Daniela: We’re here to analyze every aspect of money-saving so grateful for your insight on that. You also rightly mention the speed at which babies and children grow out of clothes. In terms of gifting, would having a gift registry make sense in this regard? And what kind of items would be best for such a list – all whilst keeping in mind the need for keeping a tab on baby-related expenses…
Jennifer McDermott: A gift registry is a great way to save expecting parents, plus their friends and family, money. Loved ones are going to gift new babies regardless, so might as well be things that are needed. For the registry, move away from items such as toys and clothes, of which you only need minimal amounts of before they become obsolete, and move towards practical items such as a changing table, pacifiers, bibs, swaddling blankets and giant packs of diapers.
Jennifer McDermott: “A gift registry is a great way to save expecting parents, plus their friends and family, money.”
Daniela: The giant packs of diapers will definitely come in handy! You also suggested automating bills, which is also a very good recommendation. My only question would be, since everything will be done automatically there is a possibility that actual costs might be overlooked; do you have any tips as to how parents can still stay atop of such expenses?
Jennifer McDermott: Automating bills should be used as a strategy to avoid late fees, rather than not reviewing bills altogether. Once a bill is received, new parents have some time to review and dispute any charges that appear to be in error. It would pay to set some time aside once a month to review all automated charges that have gone through to see if anything is out of the ordinary.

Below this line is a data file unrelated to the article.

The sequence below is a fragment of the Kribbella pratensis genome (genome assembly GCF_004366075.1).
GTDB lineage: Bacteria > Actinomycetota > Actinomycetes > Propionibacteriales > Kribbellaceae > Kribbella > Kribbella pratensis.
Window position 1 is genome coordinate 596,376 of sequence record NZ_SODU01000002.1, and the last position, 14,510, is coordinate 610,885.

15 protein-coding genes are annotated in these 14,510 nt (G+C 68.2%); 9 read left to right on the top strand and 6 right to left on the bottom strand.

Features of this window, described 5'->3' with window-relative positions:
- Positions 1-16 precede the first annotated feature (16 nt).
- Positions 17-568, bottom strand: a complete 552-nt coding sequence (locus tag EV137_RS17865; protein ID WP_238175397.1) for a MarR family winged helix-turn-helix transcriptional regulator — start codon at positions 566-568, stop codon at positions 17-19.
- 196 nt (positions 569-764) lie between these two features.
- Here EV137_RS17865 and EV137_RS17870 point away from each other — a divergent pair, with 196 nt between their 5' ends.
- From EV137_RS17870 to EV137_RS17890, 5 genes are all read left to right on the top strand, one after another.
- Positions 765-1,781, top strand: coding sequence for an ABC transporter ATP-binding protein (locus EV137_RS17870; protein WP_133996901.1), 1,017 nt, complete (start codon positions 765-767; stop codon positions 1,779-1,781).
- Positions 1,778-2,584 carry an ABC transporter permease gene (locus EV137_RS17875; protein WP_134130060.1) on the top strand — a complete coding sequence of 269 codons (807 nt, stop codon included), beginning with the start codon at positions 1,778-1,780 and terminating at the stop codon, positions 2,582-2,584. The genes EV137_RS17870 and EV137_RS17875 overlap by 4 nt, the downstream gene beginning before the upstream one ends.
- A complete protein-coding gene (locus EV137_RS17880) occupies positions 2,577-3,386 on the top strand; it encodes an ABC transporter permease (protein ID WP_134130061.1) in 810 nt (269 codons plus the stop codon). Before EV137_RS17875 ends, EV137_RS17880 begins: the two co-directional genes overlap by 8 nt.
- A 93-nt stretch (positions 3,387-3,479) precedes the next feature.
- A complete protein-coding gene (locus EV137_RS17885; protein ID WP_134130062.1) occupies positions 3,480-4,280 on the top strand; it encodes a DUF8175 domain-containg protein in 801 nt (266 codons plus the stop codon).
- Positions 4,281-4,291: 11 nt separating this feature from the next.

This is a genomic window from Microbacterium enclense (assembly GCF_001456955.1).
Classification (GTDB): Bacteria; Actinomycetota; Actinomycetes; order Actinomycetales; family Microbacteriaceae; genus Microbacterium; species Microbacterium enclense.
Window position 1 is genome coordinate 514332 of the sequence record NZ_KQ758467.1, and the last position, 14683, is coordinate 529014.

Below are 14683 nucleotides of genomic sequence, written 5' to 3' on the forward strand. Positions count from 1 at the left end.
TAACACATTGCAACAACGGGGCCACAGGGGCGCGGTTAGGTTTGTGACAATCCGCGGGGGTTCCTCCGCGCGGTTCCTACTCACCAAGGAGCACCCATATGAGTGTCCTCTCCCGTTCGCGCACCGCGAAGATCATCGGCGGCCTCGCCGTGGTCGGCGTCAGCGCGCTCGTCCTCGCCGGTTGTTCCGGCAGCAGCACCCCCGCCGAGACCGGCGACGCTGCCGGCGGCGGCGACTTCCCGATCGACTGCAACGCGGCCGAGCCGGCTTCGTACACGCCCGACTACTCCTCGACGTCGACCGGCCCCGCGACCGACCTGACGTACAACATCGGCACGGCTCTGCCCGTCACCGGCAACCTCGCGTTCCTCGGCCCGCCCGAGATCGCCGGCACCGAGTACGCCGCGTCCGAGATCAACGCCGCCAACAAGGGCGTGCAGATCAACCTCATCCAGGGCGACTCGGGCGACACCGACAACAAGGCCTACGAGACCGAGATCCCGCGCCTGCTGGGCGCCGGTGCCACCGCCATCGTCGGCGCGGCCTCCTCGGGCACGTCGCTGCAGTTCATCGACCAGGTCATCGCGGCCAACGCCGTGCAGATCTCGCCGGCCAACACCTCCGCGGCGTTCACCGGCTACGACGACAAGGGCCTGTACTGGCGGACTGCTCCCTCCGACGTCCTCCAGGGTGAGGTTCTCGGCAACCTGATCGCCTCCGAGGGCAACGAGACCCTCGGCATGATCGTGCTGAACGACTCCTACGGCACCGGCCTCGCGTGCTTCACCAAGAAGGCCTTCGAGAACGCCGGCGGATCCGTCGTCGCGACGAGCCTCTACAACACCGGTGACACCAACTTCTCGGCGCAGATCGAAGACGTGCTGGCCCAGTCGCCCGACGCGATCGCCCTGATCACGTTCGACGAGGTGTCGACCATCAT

Daniela: Your suggestion on toiletries purchases is also an interesting one. Since such items are non-perishable though – and this also applies to other items such as laundry detergents and the such – would buying the same for all be financially better over buying different items, but in bulk?
Jennifer McDermott: Buying the same product will almost always pay off financially, particularly if you buy these items in bulk. To get a better grasp on what is the best option in toiletries for their family, new parents should compare the unit price of different products. Some stores display the unit price, whereas others you will need to work out the cost divided by measurement. Whichever is the lowest will be the best value and usually (but not always) this ends up being that which is sold in larger volumes.
Daniela: A slightly different angle now: in terms of budgeting, would you say there is one method that beats the rest, in terms of allocating percentages and the such? What would be the most financially feasible combination of expense-allocation vis-a-vis income?
Jennifer McDermott: There is no one hard and fast rule that will apply to all expecting parents. There are a lot of variables that come into play including income, savings, where you live and what resources you have available.
Jennifer McDermott: However, a good approach to take is the 50/30/20 budgeting breakdown. 50% should go to necessities such as rent, bills and baby needs. 30% is your disposable fund for things that you don’t need but want and 20% should go towards savings, giving you that buffer for incidentals.
Jennifer McDermott: Expecting parents may want to play around with these ratios; for example, if they have reduced expenses that require less than 50% of income. Many may also want to be as frugal as possible, and drive that 30% of disposable funds down and bump up the 20% of savings.
Daniela: Great, this will come in very handy to our readers. On a final note, what would be that one financial tip that you’d give expectant parents as they prepare for their baby’s arrival?
Jennifer McDermott: I would suggest parents stay rational with their spending. It is very easy in the height of excitement to get carried away and overspend on what is perceived to be the best products or cutest clothes. The best way you can prepare and provide for your baby is to think ahead and save for the future.
Daniela: Thank you for this insight Jennifer; it’s been a pleasure speaking with you today on such an important subject!
Jennifer McDermott: Thank you, Daniela!